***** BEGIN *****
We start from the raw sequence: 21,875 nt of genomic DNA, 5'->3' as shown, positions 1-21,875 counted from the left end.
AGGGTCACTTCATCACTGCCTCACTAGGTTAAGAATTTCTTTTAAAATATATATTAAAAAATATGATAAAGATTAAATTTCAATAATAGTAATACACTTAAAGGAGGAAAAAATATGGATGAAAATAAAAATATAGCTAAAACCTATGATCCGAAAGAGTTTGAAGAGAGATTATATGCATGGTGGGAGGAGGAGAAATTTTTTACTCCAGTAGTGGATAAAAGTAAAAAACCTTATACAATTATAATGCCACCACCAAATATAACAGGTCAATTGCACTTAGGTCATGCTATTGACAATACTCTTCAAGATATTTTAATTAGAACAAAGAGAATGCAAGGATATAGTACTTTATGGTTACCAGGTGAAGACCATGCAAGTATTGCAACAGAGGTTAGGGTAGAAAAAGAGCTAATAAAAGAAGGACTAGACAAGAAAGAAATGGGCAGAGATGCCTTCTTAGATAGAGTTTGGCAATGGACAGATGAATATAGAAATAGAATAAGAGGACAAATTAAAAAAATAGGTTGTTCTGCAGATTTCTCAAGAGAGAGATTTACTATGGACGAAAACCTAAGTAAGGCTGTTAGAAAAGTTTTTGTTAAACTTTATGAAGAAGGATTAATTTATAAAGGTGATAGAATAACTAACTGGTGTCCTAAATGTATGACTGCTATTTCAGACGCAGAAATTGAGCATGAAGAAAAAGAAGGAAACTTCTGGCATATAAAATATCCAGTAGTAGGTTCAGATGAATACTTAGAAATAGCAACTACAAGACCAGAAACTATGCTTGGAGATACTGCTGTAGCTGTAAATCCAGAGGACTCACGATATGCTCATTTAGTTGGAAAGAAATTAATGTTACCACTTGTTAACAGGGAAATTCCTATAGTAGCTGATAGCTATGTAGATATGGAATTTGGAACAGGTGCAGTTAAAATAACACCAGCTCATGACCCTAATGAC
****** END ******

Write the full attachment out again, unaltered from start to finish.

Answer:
We start from the raw sequence: 21,875 nt of genomic DNA, 5'->3' as shown, positions 1-21,875 counted from the left end.
AGGGTCACTTCATCACTGCCTCACTAGGTTAAGAATTTCTTTTAAAATATATATTAAAAAATATGATAAAGATTAAATTTCAATAATAGTAATACACTTAAAGGAGGAAAAAATATGGATGAAAATAAAAATATAGCTAAAACCTATGATCCGAAAGAGTTTGAAGAGAGATTATATGCATGGTGGGAGGAGGAGAAATTTTTTACTCCAGTAGTGGATAAAAGTAAAAAACCTTATACAATTATAATGCCACCACCAAATATAACAGGTCAATTGCACTTAGGTCATGCTATTGACAATACTCTTCAAGATATTTTAATTAGAACAAAGAGAATGCAAGGATATAGTACTTTATGGTTACCAGGTGAAGACCATGCAAGTATTGCAACAGAGGTTAGGGTAGAAAAAGAGCTAATAAAAGAAGGACTAGACAAGAAAGAAATGGGCAGAGATGCCTTCTTAGATAGAGTTTGGCAATGGACAGATGAATATAGAAATAGAATAAGAGGACAAATTAAAAAAATAGGTTGTTCTGCAGATTTCTCAAGAGAGAGATTTACTATGGACGAAAACCTAAGTAAGGCTGTTAGAAAAGTTTTTGTTAAACTTTATGAAGAAGGATTAATTTATAAAGGTGATAGAATAACTAACTGGTGTCCTAAATGTATGACTGCTATTTCAGACGCAGAAATTGAGCATGAAGAAAAAGAAGGAAACTTCTGGCATATAAAATATCCAGTAGTAGGTTCAGATGAATACTTAGAAATAGCAACTACAAGACCAGAAACTATGCTTGGAGATACTGCTGTAGCTGTAAATCCAGAGGACTCACGATATGCTCATTTAGTTGGAAAGAAATTAATGTTACCACTTGTTAACAGGGAAATTCCTATAGTAGCTGATAGCTATGTAGATATGGAATTTGGAACAGGTGCAGTTAAAATAACACCAGCTCATGACCCTAATGAC